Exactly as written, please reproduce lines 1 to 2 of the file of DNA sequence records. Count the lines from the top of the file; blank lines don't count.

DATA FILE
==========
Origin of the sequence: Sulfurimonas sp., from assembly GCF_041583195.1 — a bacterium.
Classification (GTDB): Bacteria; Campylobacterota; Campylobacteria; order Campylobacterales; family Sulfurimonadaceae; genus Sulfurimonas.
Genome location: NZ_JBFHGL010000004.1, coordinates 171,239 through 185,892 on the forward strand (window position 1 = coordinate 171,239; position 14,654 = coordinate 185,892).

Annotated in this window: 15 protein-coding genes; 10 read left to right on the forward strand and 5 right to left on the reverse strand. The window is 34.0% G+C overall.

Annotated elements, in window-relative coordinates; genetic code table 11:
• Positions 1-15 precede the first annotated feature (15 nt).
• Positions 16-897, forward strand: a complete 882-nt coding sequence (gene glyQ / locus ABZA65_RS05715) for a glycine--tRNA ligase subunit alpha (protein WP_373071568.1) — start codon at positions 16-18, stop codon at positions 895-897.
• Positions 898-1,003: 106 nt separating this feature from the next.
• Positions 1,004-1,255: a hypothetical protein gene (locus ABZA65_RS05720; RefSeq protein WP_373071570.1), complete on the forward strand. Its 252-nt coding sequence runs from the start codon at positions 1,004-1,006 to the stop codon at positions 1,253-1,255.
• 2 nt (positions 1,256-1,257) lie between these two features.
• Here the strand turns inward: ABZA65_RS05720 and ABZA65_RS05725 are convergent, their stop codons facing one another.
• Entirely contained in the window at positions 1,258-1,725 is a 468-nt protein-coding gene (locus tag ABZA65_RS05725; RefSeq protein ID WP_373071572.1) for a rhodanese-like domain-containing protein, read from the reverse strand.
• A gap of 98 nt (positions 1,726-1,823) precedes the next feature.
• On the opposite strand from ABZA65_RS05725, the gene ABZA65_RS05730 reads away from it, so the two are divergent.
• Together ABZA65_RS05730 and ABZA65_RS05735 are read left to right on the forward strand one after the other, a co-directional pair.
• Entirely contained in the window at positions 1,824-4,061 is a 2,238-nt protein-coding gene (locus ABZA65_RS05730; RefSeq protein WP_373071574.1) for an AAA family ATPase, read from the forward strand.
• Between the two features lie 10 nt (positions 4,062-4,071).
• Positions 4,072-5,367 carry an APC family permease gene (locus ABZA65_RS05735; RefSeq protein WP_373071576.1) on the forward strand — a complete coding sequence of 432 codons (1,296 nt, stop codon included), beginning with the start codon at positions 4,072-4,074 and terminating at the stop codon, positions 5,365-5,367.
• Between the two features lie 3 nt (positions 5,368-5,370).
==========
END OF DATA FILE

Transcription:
Origin of the sequence: Sulfurimonas sp., from assembly GCF_041583195.1 — a bacterium.
Classification (GTDB): Bacteria; Campylobacterota; Campylobacteria; order Campylobacterales; family Sulfurimonadaceae; genus Sulfurimonas.